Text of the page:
Just last week while my patient is facing cancer, which makes so many of my battles seem insignificant, a very special patient wrote ME a note of encouragement. I had had a very bad week (you can read about it here) and this patient was encouraging ME. It is true when I say, I need cancer patients. They make my life so much richer. And I am so blessed and thankful to call myself a nurse of cancer patients.
So as world cancer day is here (or possibly it is after it as you are now reading this), I want to challenge you. Challenge you to learn the stories of the wonderful people who face cancer daily. Challenge you to see how you can help raise money to fight this horrible disease. Challenge you to join in supporting these wonderful people during or after their battle. Challenge you to walk alongside the loved ones of those who have faced this disease not directly, but through walking this battle with a loved one. I promise you won’t regret learning their stories.
Trust me when I say, you will not regret getting to know these incredible stories and these incredible people.
How are you going to fight?
On a final note we want to share in the rejoicing of a miracle of baby Charlie. His mother shared their story here: But this only happens to other people Christa shared this incredible news on facebook just the other day and we are SO excited for baby Charlie and his parents:
“I know many of you have been following our journey, and I just have to let you know about our latest miracles. A little over two weeks ago we began patching Charlie’s good eye with an eye patch daily in effort to strengthen the bad eye. The Dr. said that “we could not patch enough”. I had high hopes that he would see to of that eye immediately, and things would be great. This unfortunately was not the case. It was very difficult to watch Charlie’s happy demeanor change every time we patched him. He would hang his head and just check-out. He would not respond at all to Scott or I visually and that was pretty heartbreaking. It seemed cruel to me to be putting him through this, but we knew we had to stay with it. We began to pray. Jesus healed the blind in the Bible, right? God has brought Charlie this far, so why wouldn’t he continue to work in his little life? So we continued to patch, but I needed an attitude adjustment with it. Patching was something I dreaded because Charlie didn’t enjoy it, and it’s unbelievably difficult to keep an eight month old engaged for a couple hours a day when he can’t see. I tried new things everyday to stimulate his other senses, but I was definitely running out of ideas. I was reading one morning in my devotional, Jesus Calling (highly recommend!) and it challenged me to thank God for the very things that were troubling me. Patching immediately came to mind! It hit me that I really should be thankful for the very opportunity to patch Charlie’s eye – just 6 months ago we were given a 0% chance of saving his eye. Six months ago the idea and patching and the possibility of having vision let alone an eye were out of the question. How sad that I quickly forgot how far God has brought us. What a mammoth perspective shift! Thank you Lord for that wake-up call. Anyways, that was on the 27th. Yesterday on the 29th Charlie showed his first glimpses of vision in that eye. While we had him patched yesterday he responded with a smile to Scott’s silent silly faces. I’m typing through the tears right now because I just really feel like we once again witnessed God’s healing hand on our boy. Charlie also reached for and successfully obtained two remotes intentionally. This was amazing! So today we patched again, but this time I laid the remotes out on the floor and he crawled to them! What an amazing God we serve. So we continue to pray for progress and sight, and be thankful for the very things that are troubling us. I’ll try to get a video of it tomorrow and post – it’s truly amazing!”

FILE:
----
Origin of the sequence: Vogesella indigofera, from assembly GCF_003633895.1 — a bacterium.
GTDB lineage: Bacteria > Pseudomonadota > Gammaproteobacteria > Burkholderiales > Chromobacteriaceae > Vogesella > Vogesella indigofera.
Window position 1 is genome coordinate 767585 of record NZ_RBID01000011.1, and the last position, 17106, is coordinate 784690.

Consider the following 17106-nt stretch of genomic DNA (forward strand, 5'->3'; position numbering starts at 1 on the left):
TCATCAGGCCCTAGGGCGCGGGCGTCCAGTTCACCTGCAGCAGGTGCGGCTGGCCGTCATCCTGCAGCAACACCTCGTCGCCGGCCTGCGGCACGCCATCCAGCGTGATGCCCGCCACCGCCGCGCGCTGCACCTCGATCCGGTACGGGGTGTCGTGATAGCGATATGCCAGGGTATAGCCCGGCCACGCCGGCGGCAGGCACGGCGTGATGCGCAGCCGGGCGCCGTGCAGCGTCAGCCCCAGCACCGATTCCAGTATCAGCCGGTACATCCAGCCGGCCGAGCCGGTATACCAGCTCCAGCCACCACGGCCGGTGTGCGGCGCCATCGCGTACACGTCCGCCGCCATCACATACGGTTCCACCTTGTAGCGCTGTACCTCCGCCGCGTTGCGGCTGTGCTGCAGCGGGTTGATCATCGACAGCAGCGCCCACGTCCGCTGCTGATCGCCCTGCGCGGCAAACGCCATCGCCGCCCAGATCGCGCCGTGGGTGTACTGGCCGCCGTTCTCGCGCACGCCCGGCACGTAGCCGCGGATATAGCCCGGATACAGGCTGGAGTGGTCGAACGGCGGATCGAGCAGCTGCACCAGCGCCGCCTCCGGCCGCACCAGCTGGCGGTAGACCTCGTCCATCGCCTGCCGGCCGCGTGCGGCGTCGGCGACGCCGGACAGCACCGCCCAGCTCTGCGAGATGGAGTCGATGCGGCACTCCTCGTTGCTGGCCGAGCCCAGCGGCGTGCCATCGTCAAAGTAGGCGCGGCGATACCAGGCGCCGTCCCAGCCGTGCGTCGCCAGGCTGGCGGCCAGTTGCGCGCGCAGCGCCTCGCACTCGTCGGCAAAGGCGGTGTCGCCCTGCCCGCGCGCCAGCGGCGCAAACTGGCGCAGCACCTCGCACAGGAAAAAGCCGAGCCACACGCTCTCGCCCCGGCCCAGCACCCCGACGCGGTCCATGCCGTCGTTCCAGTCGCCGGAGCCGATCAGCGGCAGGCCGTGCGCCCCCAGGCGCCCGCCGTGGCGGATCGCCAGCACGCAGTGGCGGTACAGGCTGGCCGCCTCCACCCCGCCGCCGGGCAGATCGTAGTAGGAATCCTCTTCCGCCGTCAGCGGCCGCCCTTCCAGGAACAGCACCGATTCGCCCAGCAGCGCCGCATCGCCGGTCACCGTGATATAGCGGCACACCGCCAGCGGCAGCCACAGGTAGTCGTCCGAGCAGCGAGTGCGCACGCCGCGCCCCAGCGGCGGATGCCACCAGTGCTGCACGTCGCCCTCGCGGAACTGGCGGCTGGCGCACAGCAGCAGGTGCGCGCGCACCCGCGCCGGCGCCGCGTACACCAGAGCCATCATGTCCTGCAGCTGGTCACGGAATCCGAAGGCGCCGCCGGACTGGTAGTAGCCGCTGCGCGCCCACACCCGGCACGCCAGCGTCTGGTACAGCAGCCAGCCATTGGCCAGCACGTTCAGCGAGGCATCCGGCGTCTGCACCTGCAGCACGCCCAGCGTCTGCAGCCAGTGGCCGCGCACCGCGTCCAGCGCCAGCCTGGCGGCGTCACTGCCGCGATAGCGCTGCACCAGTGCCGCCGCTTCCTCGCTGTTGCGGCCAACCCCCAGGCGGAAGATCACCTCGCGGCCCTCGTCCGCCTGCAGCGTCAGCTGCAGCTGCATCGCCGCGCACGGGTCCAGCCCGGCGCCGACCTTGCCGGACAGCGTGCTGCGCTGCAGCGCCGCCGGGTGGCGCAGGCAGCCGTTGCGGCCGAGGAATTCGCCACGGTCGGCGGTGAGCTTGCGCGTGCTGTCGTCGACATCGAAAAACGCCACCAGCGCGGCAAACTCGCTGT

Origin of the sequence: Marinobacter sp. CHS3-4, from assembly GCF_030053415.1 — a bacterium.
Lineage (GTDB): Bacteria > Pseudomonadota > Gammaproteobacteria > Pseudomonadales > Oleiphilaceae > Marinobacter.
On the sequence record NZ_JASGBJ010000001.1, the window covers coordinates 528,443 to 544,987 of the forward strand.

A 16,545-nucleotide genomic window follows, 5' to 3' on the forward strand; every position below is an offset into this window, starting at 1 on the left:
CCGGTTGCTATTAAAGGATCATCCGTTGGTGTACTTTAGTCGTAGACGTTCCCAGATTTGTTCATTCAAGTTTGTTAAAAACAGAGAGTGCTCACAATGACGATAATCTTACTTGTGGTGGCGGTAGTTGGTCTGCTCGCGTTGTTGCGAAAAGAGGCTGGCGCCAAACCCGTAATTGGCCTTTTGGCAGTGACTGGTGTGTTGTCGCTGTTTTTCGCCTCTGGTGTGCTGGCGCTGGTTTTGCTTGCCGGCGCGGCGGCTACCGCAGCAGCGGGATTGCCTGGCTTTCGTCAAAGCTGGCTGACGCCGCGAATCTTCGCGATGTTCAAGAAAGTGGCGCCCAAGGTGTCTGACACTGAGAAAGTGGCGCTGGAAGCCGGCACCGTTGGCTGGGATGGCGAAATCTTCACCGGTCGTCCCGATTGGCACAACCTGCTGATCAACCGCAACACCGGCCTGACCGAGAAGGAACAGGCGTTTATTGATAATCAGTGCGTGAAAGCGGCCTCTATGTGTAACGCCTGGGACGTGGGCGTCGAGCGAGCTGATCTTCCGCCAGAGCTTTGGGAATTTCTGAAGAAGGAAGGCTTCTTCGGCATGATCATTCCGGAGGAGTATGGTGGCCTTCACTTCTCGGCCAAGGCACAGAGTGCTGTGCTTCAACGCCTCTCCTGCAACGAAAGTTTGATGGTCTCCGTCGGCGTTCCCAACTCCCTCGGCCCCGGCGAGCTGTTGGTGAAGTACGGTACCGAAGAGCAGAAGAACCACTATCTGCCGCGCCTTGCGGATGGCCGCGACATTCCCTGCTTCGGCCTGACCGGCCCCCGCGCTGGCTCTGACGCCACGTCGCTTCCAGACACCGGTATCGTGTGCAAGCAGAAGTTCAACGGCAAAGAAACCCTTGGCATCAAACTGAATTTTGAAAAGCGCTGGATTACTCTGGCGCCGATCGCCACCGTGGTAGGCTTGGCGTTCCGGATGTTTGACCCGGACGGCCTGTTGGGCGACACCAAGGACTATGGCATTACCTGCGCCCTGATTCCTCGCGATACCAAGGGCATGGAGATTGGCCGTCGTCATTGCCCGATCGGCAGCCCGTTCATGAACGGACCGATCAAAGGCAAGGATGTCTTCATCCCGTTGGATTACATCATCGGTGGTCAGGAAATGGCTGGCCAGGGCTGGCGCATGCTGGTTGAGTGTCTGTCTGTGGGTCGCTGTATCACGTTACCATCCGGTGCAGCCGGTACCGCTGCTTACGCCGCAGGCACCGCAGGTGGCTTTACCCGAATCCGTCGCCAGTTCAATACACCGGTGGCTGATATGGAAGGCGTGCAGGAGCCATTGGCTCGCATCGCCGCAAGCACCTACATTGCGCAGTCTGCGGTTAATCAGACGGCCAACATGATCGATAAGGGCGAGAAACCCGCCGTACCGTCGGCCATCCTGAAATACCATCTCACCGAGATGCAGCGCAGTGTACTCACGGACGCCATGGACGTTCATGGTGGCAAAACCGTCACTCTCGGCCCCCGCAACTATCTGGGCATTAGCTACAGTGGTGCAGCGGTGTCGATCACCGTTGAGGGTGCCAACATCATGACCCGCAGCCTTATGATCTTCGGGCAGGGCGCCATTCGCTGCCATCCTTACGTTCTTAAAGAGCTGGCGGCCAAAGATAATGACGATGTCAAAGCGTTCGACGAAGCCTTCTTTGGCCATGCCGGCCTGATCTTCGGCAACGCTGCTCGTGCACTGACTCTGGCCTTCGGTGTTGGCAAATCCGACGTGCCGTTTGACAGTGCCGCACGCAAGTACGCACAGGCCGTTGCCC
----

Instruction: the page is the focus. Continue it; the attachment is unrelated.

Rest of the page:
Ways you can help: Kim’s Fundraising Page Denis’s St. Jude fundraising page